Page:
The Financial Fact Founders Can’t Forget

This article was originally published on LinkedIn.

Why does your company exist? Read the business press or company earnings statements, and the answer seems obvious: profit. Your company is a revenue-generating machine. Run it well, manage its capital carefully, and it will grow and reward its shareholders.

Alas, this is actually how most experienced business people think. I daresay it would be the answer you’d hear from most recent MBA graduates, too.

But if you talk to company founders, you’ll hear something completely different. They didn’t wake up one day and decide “I’m going to create a company that makes money.” They got into business because they saw an unmet customer need. Sure, they recognized a business opportunity, but customers that were underserved in some way are what spurred these founders into action.

In fact, founders are often at war with their own industries on behalf of those customers. Sometimes they offer a completely new product that disrupts the industry entirely, such as Netflix upending the video rental industry. They see incumbents ignoring customer segments, providing inadequate service, locking in customers with long-term contracts or complacently assuming that their customers will always be content with the current business model.

Unlike professional business managers at many incumbent companies, company founders can never forget this simple fact: Revenue doesn’t come from thin air; it comes from customers.

And this way of thinking, it turns out, is essential to sustainable, profitable growth. In their upcoming book, The Founder’s Mentality, my Bain colleagues Chris Zook and James Allen found that, since 1990, returns to shareholders at public companies where the founder is still involved are three times higher than at other companies. Moreover, among the elite companies that Bain identifies as sustained value creators—that is, those that have achieved a decade or more of sustained profitable growth—two-thirds clearly exhibited the traits of Founder’s Mentality, whether or not the founder was still at the company.

Customer focus permeates Zook and Allen’s definition of these traits. The first is the sense of insurgency described above—the sense of being at war on behalf of the customer. Everyone in the company understands and is energized by the mission to serve customers better than the competition.

The second of these traits is an obsession with the front line. Large incumbent companies often concentrate power and learning at the center: Headquarters becomes the focus of power and resource. Voices from the front line grow increasingly distant and powerless. Not so at companies with Founder’s Mentality. At these companies, the people who deliver value to customers are heroes, and they know it. Think, for example, of the confidence of Apple store employees. At companies with the Founder’s Mentality, the front line doesn’t work for headquarters, headquarters works for the front line to help it serve customers better.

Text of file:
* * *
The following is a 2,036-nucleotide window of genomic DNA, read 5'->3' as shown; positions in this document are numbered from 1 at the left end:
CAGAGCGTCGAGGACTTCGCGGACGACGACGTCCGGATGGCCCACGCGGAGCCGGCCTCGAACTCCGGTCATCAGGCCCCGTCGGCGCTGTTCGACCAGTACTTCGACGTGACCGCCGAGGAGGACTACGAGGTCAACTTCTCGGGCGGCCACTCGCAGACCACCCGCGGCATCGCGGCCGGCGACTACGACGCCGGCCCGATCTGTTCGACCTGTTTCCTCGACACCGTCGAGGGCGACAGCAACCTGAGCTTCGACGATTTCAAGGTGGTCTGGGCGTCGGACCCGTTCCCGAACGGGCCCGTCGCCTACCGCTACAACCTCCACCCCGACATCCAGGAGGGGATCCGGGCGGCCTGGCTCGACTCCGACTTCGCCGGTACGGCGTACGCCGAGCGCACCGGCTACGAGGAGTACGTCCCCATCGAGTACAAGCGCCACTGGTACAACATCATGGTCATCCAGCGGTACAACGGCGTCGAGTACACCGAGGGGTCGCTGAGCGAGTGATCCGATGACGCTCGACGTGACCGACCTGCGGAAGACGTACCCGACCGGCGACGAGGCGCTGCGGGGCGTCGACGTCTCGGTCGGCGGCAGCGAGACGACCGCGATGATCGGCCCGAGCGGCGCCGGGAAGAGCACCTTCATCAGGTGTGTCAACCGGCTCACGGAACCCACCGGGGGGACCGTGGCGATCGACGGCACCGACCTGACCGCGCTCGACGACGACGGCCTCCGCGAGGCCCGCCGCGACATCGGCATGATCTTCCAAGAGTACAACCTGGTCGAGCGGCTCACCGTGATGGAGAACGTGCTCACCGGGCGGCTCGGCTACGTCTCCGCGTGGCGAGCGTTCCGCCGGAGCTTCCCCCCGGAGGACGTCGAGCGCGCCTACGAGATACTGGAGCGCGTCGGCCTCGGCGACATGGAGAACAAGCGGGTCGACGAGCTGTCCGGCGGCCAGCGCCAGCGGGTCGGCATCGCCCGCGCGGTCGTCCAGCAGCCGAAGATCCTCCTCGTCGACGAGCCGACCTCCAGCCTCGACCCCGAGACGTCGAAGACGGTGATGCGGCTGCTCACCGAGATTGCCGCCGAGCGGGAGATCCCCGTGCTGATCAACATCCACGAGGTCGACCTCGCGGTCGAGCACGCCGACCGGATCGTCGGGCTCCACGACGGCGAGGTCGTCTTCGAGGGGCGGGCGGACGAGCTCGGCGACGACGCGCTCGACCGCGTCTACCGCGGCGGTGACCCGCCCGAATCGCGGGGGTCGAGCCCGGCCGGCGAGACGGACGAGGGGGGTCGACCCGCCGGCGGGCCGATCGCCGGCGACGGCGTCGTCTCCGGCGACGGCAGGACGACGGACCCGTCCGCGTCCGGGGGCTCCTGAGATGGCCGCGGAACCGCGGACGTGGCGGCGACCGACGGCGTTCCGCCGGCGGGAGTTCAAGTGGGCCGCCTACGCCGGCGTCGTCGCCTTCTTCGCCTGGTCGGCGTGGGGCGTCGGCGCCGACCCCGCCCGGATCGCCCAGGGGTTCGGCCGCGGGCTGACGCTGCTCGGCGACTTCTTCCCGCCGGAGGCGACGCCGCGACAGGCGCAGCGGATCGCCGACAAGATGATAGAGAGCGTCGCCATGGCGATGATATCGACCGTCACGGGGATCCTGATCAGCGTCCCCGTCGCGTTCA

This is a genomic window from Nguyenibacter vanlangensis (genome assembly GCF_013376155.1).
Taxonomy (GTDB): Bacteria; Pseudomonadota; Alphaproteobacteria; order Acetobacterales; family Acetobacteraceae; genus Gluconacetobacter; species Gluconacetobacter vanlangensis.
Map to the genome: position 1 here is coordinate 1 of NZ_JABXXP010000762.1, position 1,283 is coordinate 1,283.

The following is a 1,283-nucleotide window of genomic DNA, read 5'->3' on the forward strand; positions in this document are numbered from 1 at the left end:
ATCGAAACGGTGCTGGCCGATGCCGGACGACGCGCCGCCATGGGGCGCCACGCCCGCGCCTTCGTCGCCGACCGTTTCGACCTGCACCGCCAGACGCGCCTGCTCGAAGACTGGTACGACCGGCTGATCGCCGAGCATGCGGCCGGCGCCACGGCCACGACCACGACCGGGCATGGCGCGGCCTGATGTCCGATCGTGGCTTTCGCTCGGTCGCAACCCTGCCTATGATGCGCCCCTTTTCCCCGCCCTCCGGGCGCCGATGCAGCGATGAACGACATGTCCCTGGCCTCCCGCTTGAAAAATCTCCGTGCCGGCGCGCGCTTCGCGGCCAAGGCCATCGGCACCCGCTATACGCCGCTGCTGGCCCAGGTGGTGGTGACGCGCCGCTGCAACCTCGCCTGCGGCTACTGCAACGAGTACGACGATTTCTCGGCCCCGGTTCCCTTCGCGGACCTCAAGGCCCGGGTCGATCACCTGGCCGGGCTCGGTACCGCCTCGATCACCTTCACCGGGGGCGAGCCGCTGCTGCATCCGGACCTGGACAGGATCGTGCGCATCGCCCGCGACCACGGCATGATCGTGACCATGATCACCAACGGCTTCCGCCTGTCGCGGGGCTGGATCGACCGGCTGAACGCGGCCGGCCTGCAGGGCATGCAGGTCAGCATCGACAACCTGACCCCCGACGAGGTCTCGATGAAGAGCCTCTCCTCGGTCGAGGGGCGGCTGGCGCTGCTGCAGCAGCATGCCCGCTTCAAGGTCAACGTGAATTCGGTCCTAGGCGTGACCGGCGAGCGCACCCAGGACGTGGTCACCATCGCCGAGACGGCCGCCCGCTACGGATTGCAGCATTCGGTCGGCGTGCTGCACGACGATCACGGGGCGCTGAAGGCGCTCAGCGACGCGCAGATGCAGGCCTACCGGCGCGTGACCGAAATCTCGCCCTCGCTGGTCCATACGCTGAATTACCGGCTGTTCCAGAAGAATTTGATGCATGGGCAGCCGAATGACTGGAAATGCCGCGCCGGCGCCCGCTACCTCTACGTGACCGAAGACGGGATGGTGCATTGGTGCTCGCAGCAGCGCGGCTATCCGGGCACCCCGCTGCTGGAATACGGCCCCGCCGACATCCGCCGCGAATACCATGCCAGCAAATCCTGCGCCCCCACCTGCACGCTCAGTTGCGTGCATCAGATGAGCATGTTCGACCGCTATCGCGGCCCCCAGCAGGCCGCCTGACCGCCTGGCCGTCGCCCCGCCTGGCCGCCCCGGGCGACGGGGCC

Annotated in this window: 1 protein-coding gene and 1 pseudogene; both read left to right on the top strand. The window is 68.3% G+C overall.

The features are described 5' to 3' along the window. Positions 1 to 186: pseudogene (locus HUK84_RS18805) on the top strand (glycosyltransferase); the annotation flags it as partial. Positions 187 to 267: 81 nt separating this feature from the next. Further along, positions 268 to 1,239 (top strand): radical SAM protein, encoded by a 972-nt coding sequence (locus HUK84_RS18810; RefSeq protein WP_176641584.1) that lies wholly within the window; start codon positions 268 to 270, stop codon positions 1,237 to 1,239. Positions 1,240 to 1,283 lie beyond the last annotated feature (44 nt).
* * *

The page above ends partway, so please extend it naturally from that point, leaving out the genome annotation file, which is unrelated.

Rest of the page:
An owner’s mindset, which is the third trait, may seem more in line with the common business answer mentioned above. The idea that management should treat the company’s money as its own is not new in business—it spawned decades of efforts to align management compensation with shareholder returns. It also was the rocket fuel of the private equity industry.

But on its own, Allen and Zook note, the owner’s mindset could harm customers. It sometimes breeds an incumbent mindset, focusing managers not on innovation but on extracting maximum value from the existing business, often at the expense of customers or the front line. Readers of my books or this blog will instantly recognize that as the cause of what I call “bad profits”—charges that offer no additional value to customers and make them feel coerced, deceived or misled.

Founders would never jeopardize customer relationships for short-term revenue gains. And they don’t focus on cash just to hoard it or return it to creditors or shareholders. Instead, they focus on constantly redeploying cash to meet the most pressing customer needs in the most innovative way. They despise any internal bureaucracy that locks up resources and slows decision making. They don’t annually add 5% to each department’s previous budget—rather, they wipe the slate clean constantly, always looking to redistribute funds to where they will offer the greatest opportunity to serve customers better.

The good news for many companies is that they don’t need to still have the founder present to exhibit the Founder’s Mentality. Even incumbents who have lost it over time and become mired in bureaucracy can restore the Founder’s Mentality by focusing on bringing back its defining traits.

A good way to start is with the question asked above: “Why does our company exist?” Ask your management team, your frontline employees and others in your company. If they don’t all immediately cite your mission to serve customers better than anyone else and how your company does that, then maybe it’s time to get them thinking like a founder.

You can learn more about customer advocacy and the traits of founder-led firms on the Founder's Mentality website.


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